Envisioned as a ‘New Economy Model’, the NEM cryptocurrency project solves many of the legacy problems with other digital currency. Going beyond the basics of other projects, NEM (XEM) thought through some of the heavier problems that plague legacy blockchains. Namespaces allow users to not only create a wallet – they can subdivide it into separate accounts like a traditional bank. Further, their Mosaic System allows for the digitization of assets, of which their XEM coin is only one.
A digital asset or Mosaic is traded on the blockchain, with smart contract functionality. As the namespace functionality allows for sub-coins on the chain, users can create a Mosaic to represent their asset. Goods, services and even contracts can all run through the Mosaic system as a further financial capacity of the NEM blockchain.
The Proof of Importance Algorithm
As projects start moving away from the proof of work algorithm, proof of stake (PoS) is taking over. Yet PoS is not without problems. It encourages hoarding of coins, which can have a detrimental effect on the market ecosystem. NEM’s Proof of Importance model challenges the PoS dominance. Rather than simply considering the amount of currency stored, NEM requires that user to engage in the market. Users that involve themselves gain a higher importance score, as determined by the network.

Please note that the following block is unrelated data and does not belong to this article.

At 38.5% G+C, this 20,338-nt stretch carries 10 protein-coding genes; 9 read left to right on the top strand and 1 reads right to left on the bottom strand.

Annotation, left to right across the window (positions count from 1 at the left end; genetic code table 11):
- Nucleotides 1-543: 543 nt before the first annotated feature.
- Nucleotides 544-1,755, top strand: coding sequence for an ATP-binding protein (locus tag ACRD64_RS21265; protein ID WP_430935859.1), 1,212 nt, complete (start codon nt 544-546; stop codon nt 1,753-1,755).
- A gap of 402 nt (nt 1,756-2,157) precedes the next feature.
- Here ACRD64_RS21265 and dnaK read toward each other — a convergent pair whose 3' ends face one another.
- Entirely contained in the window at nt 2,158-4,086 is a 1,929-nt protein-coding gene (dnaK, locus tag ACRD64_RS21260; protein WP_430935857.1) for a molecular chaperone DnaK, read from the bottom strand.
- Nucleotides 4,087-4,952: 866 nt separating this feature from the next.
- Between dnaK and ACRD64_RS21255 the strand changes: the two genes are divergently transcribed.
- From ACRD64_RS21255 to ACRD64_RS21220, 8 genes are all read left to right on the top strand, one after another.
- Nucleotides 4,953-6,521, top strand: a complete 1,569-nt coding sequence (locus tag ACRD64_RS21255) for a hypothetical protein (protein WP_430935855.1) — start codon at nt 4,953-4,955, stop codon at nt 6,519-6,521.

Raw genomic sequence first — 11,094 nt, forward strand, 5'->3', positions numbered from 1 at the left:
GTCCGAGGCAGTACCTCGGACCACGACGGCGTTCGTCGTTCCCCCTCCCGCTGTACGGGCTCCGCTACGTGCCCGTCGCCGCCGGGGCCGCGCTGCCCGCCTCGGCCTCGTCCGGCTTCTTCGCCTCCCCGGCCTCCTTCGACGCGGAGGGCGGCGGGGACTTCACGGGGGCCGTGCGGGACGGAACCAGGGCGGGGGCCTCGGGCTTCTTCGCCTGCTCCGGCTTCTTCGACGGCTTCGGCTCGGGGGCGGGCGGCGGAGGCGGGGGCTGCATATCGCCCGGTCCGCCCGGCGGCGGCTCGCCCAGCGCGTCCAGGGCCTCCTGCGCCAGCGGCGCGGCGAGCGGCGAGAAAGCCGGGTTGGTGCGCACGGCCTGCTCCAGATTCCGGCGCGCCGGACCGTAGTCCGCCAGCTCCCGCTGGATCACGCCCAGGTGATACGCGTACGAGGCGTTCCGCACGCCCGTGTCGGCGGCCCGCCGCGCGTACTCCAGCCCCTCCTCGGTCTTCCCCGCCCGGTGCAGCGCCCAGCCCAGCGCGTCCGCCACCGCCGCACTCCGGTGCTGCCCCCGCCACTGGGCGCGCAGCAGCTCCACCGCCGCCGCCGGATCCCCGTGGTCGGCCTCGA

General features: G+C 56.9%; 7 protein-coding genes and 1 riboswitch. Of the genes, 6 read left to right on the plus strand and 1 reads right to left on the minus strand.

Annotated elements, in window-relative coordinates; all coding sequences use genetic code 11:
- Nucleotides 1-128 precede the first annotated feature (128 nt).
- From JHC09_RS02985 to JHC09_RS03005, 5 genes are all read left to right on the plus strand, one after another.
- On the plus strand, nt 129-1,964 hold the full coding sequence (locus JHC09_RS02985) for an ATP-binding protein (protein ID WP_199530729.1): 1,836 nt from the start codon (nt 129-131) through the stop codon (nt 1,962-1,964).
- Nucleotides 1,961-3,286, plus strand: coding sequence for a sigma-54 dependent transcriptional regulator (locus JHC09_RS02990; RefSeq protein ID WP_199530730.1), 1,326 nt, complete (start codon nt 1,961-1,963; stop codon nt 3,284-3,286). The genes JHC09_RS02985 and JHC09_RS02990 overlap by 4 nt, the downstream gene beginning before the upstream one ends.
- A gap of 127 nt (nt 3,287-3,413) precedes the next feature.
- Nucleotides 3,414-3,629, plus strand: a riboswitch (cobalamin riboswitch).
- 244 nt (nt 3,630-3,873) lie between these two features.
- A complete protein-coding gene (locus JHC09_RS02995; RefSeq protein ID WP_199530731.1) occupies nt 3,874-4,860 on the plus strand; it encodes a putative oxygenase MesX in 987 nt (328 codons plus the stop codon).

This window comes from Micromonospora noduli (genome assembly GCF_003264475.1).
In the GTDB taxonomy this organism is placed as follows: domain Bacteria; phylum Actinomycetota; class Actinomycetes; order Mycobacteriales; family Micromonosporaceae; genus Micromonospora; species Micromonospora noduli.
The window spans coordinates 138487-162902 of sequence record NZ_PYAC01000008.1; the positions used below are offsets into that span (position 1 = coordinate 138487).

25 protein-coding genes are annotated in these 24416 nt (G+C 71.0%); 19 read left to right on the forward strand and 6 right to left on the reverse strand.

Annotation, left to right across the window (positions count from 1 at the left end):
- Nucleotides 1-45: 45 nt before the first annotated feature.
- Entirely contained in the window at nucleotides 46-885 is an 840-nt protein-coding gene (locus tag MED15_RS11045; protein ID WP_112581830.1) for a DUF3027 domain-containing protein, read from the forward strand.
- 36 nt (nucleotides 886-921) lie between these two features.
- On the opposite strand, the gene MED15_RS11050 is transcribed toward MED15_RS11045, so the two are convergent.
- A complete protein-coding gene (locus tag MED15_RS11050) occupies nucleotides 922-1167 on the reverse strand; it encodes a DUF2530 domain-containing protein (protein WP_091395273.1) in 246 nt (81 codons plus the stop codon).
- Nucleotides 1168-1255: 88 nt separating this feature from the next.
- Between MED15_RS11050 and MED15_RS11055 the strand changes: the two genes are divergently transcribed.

This score is determined by the quality of transactions, where high value transfers to different addresses are worth more than swapping value back and forth. These staked accounts are known as harvesters and require a minimum of 10,000 XEM to begin the process. Harvesters help validate transactions on the chain and receive a portion of fees in return. This part of the process is like the Proof of Stake algorithm.
The Mijin Private Blockchain
Compared against the public NEM blockchain, Mijin is a completely different system. Envisioned as private solution, it bypasses the potential security concerns that come along with public access. Offering the same functions as NEM, Mijin runs on the private network of the entity using it. Like enterprise software, the NEM team sees Mijin reducing fees and managing supply chain systems and logistics. Mijin is tangentially similar to Ripple’s product suite, without the inter-bank RippleNet protocol. It would help private banks upgrade their legacy software, while introducing standardized systems for easier integration.
As the name would suggest, Mijin’s largest presence is in Japan. Several banks have started pilot programs using the blockchain software. In turn, the success of Mijin and the NEM blockchain propelled them to a top position by market cap. They’ve secured their place in the top 20, and with a variety of functioning products, they’re showing promise compared against their immediate competitors.
Article By: Adam Stone